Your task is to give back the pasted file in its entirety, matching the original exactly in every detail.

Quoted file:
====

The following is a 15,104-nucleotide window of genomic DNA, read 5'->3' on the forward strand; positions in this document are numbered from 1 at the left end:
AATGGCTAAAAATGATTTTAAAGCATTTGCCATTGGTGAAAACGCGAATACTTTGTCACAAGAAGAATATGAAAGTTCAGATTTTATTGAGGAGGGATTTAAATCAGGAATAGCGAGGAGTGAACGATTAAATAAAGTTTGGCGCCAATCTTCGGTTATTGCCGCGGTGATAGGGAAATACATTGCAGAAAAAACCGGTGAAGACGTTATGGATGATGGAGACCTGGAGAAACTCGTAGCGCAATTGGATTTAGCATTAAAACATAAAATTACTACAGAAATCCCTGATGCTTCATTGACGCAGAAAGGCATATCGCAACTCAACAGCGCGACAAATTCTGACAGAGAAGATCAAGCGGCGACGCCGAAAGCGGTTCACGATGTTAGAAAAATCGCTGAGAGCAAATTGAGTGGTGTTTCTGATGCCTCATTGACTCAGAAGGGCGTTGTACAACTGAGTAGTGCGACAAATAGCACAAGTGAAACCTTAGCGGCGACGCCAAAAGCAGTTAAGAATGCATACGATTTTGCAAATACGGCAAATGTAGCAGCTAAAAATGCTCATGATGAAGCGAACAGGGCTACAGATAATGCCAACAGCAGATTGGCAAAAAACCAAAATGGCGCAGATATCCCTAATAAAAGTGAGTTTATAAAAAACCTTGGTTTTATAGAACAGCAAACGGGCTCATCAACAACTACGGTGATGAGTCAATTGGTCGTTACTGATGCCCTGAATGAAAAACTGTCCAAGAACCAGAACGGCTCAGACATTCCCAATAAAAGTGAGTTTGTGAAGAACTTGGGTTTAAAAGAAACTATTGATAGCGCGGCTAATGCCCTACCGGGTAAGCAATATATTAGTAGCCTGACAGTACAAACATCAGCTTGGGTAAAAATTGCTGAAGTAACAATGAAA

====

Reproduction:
The following is a 15,104-nucleotide window of genomic DNA, read 5'->3' on the forward strand; positions in this document are numbered from 1 at the left end:
AATGGCTAAAAATGATTTTAAAGCATTTGCCATTGGTGAAAACGCGAATACTTTGTCACAAGAAGAATATGAAAGTTCAGATTTTATTGAGGAGGGATTTAAATCAGGAATAGCGAGGAGTGAACGATTAAATAAAGTTTGGCGCCAATCTTCGGTTATTGCCGCGGTGATAGGGAAATACATTGCAGAAAAAACCGGTGAAGACGTTATGGATGATGGAGACCTGGAGAAACTCGTAGCGCAATTGGATTTAGCATTAAAACATAAAATTACTACAGAAATCCCTGATGCTTCATTGACGCAGAAAGGCATATCGCAACTCAACAGCGCGACAAATTCTGACAGAGAAGATCAAGCGGCGACGCCGAAAGCGGTTCACGATGTTAGAAAAATCGCTGAGAGCAAATTGAGTGGTGTTTCTGATGCCTCATTGACTCAGAAGGGCGTTGTACAACTGAGTAGTGCGACAAATAGCACAAGTGAAACCTTAGCGGCGACGCCAAAAGCAGTTAAGAATGCATACGATTTTGCAAATACGGCAAATGTAGCAGCTAAAAATGCTCATGATGAAGCGAACAGGGCTACAGATAATGCCAACAGCAGATTGGCAAAAAACCAAAATGGCGCAGATATCCCTAATAAAAGTGAGTTTATAAAAAACCTTGGTTTTATAGAACAGCAAACGGGCTCATCAACAACTACGGTGATGAGTCAATTGGTCGTTACTGATGCCCTGAATGAAAAACTGTCCAAGAACCAGAACGGCTCAGACATTCCCAATAAAAGTGAGTTTGTGAAGAACTTGGGTTTAAAAGAAACTATTGATAGCGCGGCTAATGCCCTACCGGGTAAGCAATATATTAGTAGCCTGACAGTACAAACATCAGCTTGGGTAAAAATTGCTGAAGTAACAATGAAA